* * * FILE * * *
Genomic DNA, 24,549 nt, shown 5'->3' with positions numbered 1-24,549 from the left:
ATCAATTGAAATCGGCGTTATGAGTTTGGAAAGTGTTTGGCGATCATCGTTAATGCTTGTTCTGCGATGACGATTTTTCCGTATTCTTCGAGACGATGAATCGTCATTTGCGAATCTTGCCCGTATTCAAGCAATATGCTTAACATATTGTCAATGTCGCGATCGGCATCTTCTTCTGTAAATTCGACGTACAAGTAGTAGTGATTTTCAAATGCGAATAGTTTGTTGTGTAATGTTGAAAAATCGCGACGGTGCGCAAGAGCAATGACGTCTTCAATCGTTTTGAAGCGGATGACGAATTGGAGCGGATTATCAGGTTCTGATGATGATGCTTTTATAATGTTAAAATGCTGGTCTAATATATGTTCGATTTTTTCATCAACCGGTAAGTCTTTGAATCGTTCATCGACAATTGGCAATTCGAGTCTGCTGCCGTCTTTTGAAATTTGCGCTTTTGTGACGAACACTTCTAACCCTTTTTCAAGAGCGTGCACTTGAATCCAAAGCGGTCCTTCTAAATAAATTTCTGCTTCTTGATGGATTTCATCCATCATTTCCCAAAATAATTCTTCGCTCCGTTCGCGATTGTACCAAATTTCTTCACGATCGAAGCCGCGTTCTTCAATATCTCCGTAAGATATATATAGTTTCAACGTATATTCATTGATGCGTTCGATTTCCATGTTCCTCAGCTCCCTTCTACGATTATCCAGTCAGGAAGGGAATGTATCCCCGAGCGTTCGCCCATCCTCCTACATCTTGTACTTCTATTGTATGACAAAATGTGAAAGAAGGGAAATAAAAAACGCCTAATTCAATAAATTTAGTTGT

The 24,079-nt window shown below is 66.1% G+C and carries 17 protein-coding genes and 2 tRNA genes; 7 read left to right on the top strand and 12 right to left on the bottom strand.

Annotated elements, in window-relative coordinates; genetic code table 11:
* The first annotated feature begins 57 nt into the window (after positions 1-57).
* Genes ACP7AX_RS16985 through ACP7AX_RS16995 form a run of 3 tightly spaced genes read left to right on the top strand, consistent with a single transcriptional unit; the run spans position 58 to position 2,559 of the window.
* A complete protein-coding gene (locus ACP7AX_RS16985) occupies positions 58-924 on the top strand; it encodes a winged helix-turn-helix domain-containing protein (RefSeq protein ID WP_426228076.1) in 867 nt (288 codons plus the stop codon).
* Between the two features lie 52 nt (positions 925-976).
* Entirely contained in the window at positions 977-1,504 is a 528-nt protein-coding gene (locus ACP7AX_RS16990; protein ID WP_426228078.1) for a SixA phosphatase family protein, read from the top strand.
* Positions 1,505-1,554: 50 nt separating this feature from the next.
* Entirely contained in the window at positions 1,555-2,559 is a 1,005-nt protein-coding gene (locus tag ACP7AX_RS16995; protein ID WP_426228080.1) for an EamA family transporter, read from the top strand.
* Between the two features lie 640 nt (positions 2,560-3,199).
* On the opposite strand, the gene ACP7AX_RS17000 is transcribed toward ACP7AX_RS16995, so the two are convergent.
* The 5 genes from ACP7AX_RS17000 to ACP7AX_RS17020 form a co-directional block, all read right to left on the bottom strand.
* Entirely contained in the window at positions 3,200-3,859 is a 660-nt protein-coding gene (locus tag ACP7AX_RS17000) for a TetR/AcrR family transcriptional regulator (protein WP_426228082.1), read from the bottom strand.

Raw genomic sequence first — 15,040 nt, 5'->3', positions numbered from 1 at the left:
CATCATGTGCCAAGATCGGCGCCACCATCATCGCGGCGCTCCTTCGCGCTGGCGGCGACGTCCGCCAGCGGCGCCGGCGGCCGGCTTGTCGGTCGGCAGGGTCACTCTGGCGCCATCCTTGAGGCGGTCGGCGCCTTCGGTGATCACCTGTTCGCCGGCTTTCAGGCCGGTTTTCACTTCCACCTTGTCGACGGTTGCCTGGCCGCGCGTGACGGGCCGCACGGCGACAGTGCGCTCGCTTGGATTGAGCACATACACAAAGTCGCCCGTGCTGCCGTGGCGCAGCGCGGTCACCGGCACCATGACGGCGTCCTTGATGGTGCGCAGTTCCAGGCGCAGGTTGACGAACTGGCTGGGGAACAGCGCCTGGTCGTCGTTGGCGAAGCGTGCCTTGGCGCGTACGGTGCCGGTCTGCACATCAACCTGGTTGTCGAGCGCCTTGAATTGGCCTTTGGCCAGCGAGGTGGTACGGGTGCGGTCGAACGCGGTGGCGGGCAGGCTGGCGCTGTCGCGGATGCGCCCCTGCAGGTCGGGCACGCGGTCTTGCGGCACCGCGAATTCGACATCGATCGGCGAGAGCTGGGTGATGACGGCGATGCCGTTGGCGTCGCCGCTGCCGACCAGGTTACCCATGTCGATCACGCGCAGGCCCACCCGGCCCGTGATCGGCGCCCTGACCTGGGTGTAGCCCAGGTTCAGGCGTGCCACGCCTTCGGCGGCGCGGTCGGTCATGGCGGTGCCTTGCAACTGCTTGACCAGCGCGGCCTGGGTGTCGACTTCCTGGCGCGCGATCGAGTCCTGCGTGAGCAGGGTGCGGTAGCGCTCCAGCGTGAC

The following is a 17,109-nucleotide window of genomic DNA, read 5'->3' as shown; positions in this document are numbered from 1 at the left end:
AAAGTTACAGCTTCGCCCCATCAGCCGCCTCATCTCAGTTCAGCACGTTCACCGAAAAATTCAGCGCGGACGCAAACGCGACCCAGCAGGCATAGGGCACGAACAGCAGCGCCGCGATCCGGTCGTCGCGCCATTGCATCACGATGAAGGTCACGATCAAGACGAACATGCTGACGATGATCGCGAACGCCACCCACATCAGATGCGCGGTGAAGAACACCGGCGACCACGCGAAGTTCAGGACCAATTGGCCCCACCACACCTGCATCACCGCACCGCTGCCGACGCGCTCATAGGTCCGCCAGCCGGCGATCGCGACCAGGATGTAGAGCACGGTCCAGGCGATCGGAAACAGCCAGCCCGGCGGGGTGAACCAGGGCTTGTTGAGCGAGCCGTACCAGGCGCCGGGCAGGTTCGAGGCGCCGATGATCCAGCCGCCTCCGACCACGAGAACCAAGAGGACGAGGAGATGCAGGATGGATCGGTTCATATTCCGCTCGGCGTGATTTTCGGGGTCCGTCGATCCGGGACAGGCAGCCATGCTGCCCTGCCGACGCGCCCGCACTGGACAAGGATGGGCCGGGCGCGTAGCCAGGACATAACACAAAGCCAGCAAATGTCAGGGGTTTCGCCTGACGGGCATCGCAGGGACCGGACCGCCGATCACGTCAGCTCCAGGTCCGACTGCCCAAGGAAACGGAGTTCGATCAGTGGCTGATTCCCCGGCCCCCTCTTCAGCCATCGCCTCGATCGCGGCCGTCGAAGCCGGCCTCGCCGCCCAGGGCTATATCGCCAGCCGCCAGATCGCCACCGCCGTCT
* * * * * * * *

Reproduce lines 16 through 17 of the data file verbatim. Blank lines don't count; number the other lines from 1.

Raw genomic sequence first — 15,040 nt, 5'->3', positions numbered from 1 at the left:
CATCATGTGCCAAGATCGGCGCCACCATCATCGCGGCGCTCCTTCGCGCTGGCGGCGACGTCCGCCAGCGGCGCCGGCGGCCGGCTTGTCGGTCGGCAGGGTCACTCTGGCGCCATCCTTGAGGCGGTCGGCGCCTTCGGTGATCACCTGTTCGCCGGCTTTCAGGCCGGTTTTCACTTCCACCTTGTCGACGGTTGCCTGGCCGCGCGTGACGGGCCGCACGGCGACAGTGCGCTCGCTTGGATTGAGCACATACACAAAGTCGCCCGTGCTGCCGTGGCGCAGCGCGGTCACCGGCACCATGACGGCGTCCTTGATGGTGCGCAGTTCCAGGCGCAGGTTGACGAACTGGCTGGGGAACAGCGCCTGGTCGTCGTTGGCGAAGCGTGCCTTGGCGCGTACGGTGCCGGTCTGCACATCAACCTGGTTGTCGAGCGCCTTGAATTGGCCTTTGGCCAGCGAGGTGGTACGGGTGCGGTCGAACGCGGTGGCGGGCAGGCTGGCGCTGTCGCGGATGCGCCCCTGCAGGTCGGGCACGCGGTCTTGCGGCACCGCGAATTCGACATCGATCGGCGAGAGCTGGGTGATGACGGCGATGCCGTTGGCGTCGCCGCTGCCGACCAGGTTACCCATGTCGATCACGCGCAGGCCCACCCGGCCCGTGATCGGCGCCCTGACCTGGGTGTAGCCCAGGTTCAGGCGTGCCACGCCTTCGGCGGCGCGGTCGGTCATGGCGGTGCCTTGCAACTGCTTGACCAGCGCGGCCTGGGTGTCGACTTCCTGGCGCGCGATCGAGTCCTGCGTGAGCAGGGTGCGGTAGCGCTCCAGCGTGAC